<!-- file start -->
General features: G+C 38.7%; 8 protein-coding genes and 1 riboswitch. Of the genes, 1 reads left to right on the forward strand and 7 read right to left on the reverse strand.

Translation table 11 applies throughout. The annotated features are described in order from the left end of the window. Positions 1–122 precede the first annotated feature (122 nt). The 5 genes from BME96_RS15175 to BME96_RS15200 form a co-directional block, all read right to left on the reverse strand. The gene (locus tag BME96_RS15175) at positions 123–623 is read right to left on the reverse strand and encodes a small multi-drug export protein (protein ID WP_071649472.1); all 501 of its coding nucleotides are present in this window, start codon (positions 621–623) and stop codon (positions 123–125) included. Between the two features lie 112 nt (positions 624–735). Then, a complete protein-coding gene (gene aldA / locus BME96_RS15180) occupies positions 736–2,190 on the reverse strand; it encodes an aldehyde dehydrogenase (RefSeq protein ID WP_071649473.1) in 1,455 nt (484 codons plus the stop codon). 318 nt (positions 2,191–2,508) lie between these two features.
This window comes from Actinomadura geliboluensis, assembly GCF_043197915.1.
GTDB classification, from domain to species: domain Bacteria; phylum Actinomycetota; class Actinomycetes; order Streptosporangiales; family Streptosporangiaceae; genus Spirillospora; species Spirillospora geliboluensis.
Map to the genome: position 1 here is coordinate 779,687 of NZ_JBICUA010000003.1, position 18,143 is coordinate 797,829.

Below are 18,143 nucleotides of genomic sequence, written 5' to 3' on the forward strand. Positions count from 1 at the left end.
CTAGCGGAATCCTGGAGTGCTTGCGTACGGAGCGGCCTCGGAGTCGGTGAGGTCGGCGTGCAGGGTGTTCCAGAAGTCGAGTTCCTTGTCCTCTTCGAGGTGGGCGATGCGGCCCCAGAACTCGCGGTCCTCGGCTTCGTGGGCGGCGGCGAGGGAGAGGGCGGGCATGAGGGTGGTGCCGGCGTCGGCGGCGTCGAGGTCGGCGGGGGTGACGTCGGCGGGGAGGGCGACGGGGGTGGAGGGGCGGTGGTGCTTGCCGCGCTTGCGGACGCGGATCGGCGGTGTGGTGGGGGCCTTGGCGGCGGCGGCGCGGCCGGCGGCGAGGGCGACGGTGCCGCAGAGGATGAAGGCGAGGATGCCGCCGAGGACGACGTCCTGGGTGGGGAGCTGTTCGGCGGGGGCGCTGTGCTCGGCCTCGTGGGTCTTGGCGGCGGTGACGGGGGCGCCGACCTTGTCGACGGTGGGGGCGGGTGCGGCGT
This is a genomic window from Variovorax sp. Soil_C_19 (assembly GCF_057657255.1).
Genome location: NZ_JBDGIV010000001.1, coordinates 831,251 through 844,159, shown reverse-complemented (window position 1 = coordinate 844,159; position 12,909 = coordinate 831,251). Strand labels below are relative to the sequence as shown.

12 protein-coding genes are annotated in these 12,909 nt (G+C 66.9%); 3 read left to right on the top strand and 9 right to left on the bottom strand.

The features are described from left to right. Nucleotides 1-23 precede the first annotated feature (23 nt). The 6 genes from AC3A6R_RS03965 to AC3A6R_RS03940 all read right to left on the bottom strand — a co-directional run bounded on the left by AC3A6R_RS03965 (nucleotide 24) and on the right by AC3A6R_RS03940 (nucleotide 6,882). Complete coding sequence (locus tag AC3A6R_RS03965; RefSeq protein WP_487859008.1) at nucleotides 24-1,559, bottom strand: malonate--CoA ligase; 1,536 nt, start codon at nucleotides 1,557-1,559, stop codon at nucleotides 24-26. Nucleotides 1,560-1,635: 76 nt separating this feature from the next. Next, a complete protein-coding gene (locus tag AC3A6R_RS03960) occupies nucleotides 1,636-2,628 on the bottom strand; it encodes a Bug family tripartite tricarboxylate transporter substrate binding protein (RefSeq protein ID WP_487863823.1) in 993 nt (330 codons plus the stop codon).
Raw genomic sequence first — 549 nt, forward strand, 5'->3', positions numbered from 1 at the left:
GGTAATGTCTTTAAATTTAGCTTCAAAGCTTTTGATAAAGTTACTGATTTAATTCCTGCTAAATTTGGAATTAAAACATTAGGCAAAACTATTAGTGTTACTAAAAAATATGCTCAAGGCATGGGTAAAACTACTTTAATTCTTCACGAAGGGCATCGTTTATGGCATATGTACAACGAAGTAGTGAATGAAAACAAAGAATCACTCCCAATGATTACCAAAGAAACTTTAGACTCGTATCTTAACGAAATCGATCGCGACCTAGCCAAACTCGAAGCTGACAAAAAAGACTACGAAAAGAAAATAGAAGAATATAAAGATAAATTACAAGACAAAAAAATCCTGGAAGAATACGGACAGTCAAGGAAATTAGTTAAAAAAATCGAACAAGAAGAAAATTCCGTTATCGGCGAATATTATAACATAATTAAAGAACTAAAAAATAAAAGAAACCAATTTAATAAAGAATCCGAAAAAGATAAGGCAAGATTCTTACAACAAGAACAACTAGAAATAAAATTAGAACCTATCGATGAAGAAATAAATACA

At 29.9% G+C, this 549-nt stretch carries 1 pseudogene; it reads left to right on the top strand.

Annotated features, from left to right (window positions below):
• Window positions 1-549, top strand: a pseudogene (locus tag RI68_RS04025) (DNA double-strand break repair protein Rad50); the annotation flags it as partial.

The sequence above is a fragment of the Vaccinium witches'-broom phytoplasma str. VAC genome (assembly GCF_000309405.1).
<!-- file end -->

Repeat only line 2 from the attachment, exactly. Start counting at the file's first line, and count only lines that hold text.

Translation table 11 applies throughout. The annotated features are described in order from the left end of the window. Positions 1–122 precede the first annotated feature (122 nt). The 5 genes from BME96_RS15175 to BME96_RS15200 form a co-directional block, all read right to left on the reverse strand. The gene (locus tag BME96_RS15175) at positions 123–623 is read right to left on the reverse strand and encodes a small multi-drug export protein (protein ID WP_071649472.1); all 501 of its coding nucleotides are present in this window, start codon (positions 621–623) and stop codon (positions 123–125) included. Between the two features lie 112 nt (positions 624–735). Then, a complete protein-coding gene (gene aldA / locus BME96_RS15180) occupies positions 736–2,190 on the reverse strand; it encodes an aldehyde dehydrogenase (RefSeq protein ID WP_071649473.1) in 1,455 nt (484 codons plus the stop codon). 318 nt (positions 2,191–2,508) lie between these two features.